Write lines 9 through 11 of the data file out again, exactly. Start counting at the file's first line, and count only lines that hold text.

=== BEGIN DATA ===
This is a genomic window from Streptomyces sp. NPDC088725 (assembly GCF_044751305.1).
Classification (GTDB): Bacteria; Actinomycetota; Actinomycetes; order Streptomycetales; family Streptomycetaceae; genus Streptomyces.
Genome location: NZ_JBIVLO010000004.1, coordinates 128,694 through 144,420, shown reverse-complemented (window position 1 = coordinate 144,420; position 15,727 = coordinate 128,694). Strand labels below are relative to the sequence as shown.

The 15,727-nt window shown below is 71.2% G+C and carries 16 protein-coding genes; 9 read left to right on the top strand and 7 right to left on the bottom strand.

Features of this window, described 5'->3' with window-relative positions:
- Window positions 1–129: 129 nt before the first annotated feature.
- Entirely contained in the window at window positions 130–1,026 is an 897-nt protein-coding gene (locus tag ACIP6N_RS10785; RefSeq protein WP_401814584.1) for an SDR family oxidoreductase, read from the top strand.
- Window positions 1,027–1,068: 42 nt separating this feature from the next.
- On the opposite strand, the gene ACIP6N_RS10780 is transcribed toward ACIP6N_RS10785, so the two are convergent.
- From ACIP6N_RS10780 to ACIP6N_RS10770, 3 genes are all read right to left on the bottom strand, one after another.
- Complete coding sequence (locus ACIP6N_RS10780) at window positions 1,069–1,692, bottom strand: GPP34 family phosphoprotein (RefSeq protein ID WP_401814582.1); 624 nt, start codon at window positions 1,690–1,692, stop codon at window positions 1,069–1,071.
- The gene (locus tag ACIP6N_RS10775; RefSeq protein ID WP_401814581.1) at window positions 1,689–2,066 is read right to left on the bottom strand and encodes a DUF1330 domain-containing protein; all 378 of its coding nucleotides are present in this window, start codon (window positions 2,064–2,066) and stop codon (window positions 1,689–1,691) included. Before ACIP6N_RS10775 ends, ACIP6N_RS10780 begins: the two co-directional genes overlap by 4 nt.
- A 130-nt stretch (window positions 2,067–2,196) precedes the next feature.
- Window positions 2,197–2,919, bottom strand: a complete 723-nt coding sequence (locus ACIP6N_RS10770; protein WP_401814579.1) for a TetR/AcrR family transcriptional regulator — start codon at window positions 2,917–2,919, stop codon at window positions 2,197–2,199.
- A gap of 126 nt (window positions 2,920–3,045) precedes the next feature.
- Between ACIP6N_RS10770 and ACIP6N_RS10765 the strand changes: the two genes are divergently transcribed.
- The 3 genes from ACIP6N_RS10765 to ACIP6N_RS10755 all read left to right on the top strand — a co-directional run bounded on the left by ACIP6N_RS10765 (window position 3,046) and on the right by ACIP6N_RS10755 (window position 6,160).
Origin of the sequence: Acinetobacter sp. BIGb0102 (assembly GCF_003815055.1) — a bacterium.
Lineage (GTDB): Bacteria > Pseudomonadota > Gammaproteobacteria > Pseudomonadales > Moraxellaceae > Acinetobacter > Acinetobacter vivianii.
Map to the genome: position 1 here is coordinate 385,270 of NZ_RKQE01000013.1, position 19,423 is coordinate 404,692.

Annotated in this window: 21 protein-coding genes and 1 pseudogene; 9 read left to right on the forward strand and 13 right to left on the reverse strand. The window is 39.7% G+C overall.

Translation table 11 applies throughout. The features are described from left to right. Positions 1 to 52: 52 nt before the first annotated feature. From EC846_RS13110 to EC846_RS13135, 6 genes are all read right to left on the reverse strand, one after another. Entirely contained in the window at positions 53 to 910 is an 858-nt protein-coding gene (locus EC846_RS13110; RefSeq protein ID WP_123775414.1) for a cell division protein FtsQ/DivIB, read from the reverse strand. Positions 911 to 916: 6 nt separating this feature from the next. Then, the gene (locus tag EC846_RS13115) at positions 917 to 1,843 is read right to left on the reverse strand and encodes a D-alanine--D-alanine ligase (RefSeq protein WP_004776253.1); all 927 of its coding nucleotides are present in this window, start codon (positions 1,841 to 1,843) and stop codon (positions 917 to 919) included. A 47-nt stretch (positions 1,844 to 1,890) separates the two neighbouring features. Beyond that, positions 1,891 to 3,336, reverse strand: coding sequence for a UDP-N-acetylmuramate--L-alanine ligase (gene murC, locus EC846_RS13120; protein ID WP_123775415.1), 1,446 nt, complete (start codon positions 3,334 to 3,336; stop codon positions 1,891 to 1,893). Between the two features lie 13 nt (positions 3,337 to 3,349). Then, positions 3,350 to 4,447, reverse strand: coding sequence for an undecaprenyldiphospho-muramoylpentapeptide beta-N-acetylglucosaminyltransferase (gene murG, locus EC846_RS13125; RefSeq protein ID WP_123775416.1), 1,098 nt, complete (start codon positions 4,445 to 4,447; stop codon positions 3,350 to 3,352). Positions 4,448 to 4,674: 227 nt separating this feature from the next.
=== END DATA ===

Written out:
- On the opposite strand, the gene ACIP6N_RS10780 is transcribed toward ACIP6N_RS10785, so the two are convergent.
- From ACIP6N_RS10780 to ACIP6N_RS10770, 3 genes are all read right to left on the bottom strand, one after another.
- Complete coding sequence (locus ACIP6N_RS10780) at window positions 1,069–1,692, bottom strand: GPP34 family phosphoprotein (RefSeq protein ID WP_401814582.1); 624 nt, start codon at window positions 1,690–1,692, stop codon at window positions 1,069–1,071.